Drew, however, said it was not just a case of watching his big brother, then going the other way.All of Stu's experiences, good and bad, gave him a realistic view of professional baseball. Drew knows more than anything that his own route to the Majors -- big league Spring Training without throwing a pitch in the Minors, and a fortunate trade that put him in the bigs in his first professional season -- is to be cherished, since most people don't make it so quickly. His brother's making it this year also proves that difficulties can be overcome. "Some people get into pro ball and they don't know what to expect," Drew said. "I knew a good deal about what was about to happen, what was going on, how to do things, how to handle things. Plus I knew how hard it could be. He had a hard road. I followed along with the long and bad side of it, but he made it through. You never know how that's going to turn out." Drew had a couple of rough experiences along the way -- an arrest for refusing to take a breathalyzer test and possessing a fake ID in college, and a disturbing the peace arrest in Oxford, Miss., last October (that charge was dropped). But it was nothing compared to Stu's path. Stu never even made it to Triple-A, which would have put him in Memphis and practically in his hometown. The Cardinals parted ways with him in 2007. Stu pitched in independent ball in '09, after parting ways with the Cardinals, was with the Rockies' chain at Double-A Tulsa in 2010, and pitched two games with the Dodgers' chain at Double-A Chattanooga in '11. It wasn't until late in the winter that the Orioles signed Stu. "He knew what he had to do," Drew said. "He knew it was probably his last chance. He's not old, old, but he's 27 and was going to turn 28 this year. For a guy with no big league experience, it could be harder to sign with a team or just have a team give you a shot. He knew what he had to do. I didn't have to encourage him or say anything." Stu, sober for 15 months, pitched a total of eight scoreless outings at Double-A Bowie and Triple-A Norfolk before the Orioles gave him the call for Monday's game. "I just think that every day, I don't know how long I'm going to be here, but every moment I'm going to do everything I can," he said. Stu was talking with his parents in Collierville, Tenn., when Drew -- having already been hit by the line drive -- launched his home run and entered a slow, stiff home run trot. "They didn't know what to do, they didn't know whether to freak out about the home run he hit or talk to me," Stu said. "So I was like, just call me back later. Watch what he's doing. It's probably pretty weird for them for sure." Whatever Drew is doing is enhanced by the fact that his big brother is getting a chance to build his own memories at the Major League level. "Just knowing all the stuff that he's been through, thinking he may not even ever sign with a team this year," Drew said. "He had a good opportunity and he made the most of it."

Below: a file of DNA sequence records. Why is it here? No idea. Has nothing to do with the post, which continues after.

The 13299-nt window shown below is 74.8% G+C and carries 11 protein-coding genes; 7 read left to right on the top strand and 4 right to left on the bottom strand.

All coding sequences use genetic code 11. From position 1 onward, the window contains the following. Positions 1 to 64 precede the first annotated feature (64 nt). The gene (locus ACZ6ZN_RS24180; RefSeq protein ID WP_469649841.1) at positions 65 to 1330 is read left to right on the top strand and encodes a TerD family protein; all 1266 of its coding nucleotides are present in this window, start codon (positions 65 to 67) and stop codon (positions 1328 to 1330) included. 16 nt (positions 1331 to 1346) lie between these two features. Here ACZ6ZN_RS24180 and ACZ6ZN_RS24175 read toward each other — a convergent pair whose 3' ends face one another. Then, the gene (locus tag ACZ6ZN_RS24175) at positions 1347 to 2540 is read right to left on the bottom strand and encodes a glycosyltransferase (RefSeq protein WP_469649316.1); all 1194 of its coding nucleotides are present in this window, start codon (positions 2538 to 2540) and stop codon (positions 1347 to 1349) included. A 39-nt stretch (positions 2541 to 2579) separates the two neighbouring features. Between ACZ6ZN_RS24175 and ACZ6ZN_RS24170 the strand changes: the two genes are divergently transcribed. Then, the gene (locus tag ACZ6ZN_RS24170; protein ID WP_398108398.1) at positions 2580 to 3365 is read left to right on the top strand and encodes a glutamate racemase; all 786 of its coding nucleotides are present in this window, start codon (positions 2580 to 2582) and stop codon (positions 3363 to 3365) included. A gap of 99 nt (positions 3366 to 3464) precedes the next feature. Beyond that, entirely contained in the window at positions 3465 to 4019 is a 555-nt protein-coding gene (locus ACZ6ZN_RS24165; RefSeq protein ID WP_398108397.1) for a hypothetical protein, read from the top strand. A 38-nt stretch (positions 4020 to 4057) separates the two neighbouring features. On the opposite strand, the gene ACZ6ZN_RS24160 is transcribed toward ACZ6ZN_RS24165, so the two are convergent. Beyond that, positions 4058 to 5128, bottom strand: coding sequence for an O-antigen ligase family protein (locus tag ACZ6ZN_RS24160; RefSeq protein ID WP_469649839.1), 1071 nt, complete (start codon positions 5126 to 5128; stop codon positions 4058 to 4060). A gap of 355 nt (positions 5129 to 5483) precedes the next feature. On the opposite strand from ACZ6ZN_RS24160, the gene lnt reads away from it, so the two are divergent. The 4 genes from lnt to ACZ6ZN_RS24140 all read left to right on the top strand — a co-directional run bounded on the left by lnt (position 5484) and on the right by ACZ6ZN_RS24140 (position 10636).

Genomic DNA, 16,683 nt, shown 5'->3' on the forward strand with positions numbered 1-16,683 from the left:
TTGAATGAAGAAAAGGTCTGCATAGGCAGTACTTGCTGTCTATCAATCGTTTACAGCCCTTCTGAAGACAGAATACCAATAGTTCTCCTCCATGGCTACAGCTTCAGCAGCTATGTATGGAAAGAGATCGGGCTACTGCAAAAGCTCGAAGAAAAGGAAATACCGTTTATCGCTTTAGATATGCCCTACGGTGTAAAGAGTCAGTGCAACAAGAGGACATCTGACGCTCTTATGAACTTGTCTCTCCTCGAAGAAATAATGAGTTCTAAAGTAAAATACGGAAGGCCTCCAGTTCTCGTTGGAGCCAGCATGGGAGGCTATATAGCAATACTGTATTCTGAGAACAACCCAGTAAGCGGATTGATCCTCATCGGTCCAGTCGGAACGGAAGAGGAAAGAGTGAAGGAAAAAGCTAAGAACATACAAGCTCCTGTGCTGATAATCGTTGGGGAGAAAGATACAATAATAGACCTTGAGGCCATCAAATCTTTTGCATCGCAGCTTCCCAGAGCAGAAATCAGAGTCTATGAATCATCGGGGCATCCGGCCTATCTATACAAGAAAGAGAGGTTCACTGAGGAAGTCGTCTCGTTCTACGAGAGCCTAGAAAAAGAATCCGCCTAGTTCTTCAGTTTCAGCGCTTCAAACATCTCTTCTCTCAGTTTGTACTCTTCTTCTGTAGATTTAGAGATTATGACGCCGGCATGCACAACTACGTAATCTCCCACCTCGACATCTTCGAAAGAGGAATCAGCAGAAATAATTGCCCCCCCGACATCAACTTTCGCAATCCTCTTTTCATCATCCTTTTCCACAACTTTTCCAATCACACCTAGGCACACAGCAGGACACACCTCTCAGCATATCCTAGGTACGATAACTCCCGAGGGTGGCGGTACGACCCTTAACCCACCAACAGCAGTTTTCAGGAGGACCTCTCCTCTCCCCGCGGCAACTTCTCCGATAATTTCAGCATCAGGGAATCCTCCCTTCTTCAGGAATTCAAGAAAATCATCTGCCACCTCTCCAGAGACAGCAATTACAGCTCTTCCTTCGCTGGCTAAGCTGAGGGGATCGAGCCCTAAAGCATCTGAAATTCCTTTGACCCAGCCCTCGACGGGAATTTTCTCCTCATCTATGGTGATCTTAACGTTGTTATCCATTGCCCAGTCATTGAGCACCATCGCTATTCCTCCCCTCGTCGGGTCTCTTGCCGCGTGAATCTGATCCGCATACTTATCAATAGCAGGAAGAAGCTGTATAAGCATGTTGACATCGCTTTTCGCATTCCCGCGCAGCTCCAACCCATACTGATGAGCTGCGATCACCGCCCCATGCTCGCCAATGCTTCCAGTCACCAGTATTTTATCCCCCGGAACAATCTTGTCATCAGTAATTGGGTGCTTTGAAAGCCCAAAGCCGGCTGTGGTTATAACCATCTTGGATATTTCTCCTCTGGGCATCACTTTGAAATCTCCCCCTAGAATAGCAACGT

Thomas Harding is a reporter for MLB.com. Read his blog, Hardball in the Rockies, and follow him on Twitter @harding_at_mlb. Brittany Ghiroli contributed. This story was not subject to the approval of Major League Baseball or its clubs.